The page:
Recent Changes

Saturday, November 21

  1. page Did You Know...? edited ... Patois also has names for Arima (Awim), Port-of-Spain (Òpò), Manzanilla (Manzan), Mayaro (Mayw…
    ...
    Patois also has names for Arima (Awim), Port-of-Spain (Òpò), Manzanilla (Manzan), Mayaro (Maywo), Diego Martin (Dig Maten), Las Cuevas (Las Kwév), Toco (Òtòk), and others such as Güiria (Lawil).
    Some Trinbagonian surnames of French and French Creole origin (including Corsican names)
    ...
    Rostant, Rousseau, Sanoir, Seheult, Sellier,
    Some Trinbagonian vocabulary of French Creole origin*
    Flora: Barbadine, Bois Cano(n), Chataigne, Dasheen, Ditay Payee, Fig, Flamboyant, Immortelle, Mango Doudouce, Mango Long, Mango Rose, Mango Vert, Pika, Pommecythere, Pommerac, Shado beni, Sikyé, Ti Mawi, Topitambu, Zaboca
    (view changes)
    4:53 pm
  2. page Did You Know...? edited ... UWI scholars and interested persons have undertaken many projects to document and preserve the…
    ...
    UWI scholars and interested persons have undertaken many projects to document and preserve the language in Trinidad and throughout the region. There are already several books documenting proverbs, stories and songs in French and French Creole (including books by John Jacob Thomas, Anthony de Verteuil, Elsie Clewes-Parsons, Florence Blizzard & Nnamdi Hodge, and others). Courses in French Creole are offered at the Department of Modern Languages and Linguistics (DMLL), of the Faculty of Humanities and Education. In DMLL, the course is approached as one of both language learning and linguistic analysis for students reading for the Bachelor of Arts degree. Occasional courses at the Centre for Language Learning (CLL) focus on communicative competence. Students discover the origins of the language, examine language structure at the level of sound, vocabulary and grammar. Students of the language are trained to read, write, speak and understand the language. St. Lucian is most often the target variety (based on a Peace Corps course designed by American Albert Valdman and Trinidadian pioneer linguist, Lawrence Carrington in 1969), and students are exposed to different varieties of the language through field trips in Trinidad, and to St Lucia and Martinique, and through contact with speakers from Haiti, Dominica, Guadeloupe, and via audio-visual support material. Outreach literacy programmes have been started in Patois-speaking areas. Students also join the UWI Asosyasyon Kwéyòl and help to organise the UWI celebration of the annual Jounen Kwéyòl, started in St. Lucia in 1981, and celebrated internationally on 28 October since 1983. Students have also produced a newspaper, a magazine and a DVD in French Creole.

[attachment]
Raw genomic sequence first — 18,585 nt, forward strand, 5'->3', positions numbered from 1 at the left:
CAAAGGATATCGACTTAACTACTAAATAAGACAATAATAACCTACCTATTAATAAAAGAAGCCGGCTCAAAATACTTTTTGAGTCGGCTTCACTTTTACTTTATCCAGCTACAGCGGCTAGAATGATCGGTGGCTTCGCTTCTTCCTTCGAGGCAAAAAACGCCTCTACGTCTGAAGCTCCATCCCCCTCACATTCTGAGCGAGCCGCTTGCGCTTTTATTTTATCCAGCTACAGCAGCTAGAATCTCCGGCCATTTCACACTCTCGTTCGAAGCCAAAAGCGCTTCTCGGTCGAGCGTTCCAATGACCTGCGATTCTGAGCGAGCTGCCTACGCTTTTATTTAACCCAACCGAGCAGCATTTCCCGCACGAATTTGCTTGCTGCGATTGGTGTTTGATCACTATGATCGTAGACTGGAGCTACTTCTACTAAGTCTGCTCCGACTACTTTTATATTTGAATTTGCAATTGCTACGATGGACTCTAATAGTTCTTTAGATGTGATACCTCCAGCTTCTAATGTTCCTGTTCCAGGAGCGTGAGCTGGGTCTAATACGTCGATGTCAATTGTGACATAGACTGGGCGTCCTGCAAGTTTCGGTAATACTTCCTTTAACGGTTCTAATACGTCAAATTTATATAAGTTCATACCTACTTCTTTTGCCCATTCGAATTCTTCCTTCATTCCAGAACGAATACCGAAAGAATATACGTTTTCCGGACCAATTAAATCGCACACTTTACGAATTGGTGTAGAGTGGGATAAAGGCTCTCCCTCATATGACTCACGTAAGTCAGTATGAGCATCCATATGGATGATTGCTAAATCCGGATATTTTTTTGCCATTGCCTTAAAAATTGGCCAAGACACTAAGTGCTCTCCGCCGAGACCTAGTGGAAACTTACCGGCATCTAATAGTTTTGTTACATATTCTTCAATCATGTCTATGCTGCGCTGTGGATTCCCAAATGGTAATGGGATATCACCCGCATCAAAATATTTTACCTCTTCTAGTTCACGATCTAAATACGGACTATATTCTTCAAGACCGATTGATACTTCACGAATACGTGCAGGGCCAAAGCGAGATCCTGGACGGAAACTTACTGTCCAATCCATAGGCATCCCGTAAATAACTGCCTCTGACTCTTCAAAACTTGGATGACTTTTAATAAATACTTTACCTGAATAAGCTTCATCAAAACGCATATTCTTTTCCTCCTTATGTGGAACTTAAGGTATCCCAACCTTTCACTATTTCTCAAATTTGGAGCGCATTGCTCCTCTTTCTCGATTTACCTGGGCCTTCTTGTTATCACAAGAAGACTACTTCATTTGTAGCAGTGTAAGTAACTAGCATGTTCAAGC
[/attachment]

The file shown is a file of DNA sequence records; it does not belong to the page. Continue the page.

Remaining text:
Some Trinbagonian place names of French and French Creole origin
    ...
    Morne Coco, Morne Cyril, Morne Diablo,
    Many Spanish names became French - La Luna > La Lune, Punta de Piedra > Pointe-à-Pierre, Punta Gorda > Point Gourde, Río Grande > Grande Rivière, and others, or made to sound French, like Cascadura > Cascadoux. Many other non-French names also gained a Patois pronunciation:
    Chaguanas (prounounced with the <ch> as in 'church' in Venezuela, but pronounced with the French <ch> as in 'chef' here)
    (view changes)
    4:52 pm
  3. page Did You Know...? edited ... UWI scholars and interested persons have undertaken many projects to document and preserve the…
    ...